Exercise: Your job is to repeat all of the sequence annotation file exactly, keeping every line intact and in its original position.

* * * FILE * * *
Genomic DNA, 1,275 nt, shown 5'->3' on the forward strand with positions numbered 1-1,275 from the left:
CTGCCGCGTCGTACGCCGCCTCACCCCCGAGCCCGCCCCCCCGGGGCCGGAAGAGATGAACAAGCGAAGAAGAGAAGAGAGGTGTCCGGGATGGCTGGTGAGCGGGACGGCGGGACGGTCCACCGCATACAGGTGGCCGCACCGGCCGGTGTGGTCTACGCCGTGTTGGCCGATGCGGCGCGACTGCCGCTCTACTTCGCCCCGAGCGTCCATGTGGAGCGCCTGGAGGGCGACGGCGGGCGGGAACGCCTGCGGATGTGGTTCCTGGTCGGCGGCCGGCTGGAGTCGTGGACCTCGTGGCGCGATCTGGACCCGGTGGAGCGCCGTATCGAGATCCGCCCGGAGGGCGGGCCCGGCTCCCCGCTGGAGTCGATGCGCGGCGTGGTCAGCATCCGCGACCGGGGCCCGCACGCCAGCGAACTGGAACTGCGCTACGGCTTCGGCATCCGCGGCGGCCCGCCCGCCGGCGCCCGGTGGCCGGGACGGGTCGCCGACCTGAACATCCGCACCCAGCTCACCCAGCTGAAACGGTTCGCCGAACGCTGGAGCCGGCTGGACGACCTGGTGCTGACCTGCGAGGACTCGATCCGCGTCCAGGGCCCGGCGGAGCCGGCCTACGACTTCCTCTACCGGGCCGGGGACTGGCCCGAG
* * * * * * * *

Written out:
Genomic DNA, 1,275 nt, shown 5'->3' on the forward strand with positions numbered 1-1,275 from the left:
CTGCCGCGTCGTACGCCGCCTCACCCCCGAGCCCGCCCCCCCGGGGCCGGAAGAGATGAACAAGCGAAGAAGAGAAGAGAGGTGTCCGGGATGGCTGGTGAGCGGGACGGCGGGACGGTCCACCGCATACAGGTGGCCGCACCGGCCGGTGTGGTCTACGCCGTGTTGGCCGATGCGGCGCGACTGCCGCTCTACTTCGCCCCGAGCGTCCATGTGGAGCGCCTGGAGGGCGACGGCGGGCGGGAACGCCTGCGGATGTGGTTCCTGGTCGGCGGCCGGCTGGAGTCGTGGACCTCGTGGCGCGATCTGGACCCGGTGGAGCGCCGTATCGAGATCCGCCCGGAGGGCGGGCCCGGCTCCCCGCTGGAGTCGATGCGCGGCGTGGTCAGCATCCGCGACCGGGGCCCGCACGCCAGCGAACTGGAACTGCGCTACGGCTTCGGCATCCGCGGCGGCCCGCCCGCCGGCGCCCGGTGGCCGGGACGGGTCGCCGACCTGAACATCCGCACCCAGCTCACCCAGCTGAAACGGTTCGCCGAACGCTGGAGCCGGCTGGACGACCTGGTGCTGACCTGCGAGGACTCGATCCGCGTCCAGGGCCCGGCGGAGCCGGCCTACGACTTCCTCTACCGGGCCGGGGACTGGCCCGAG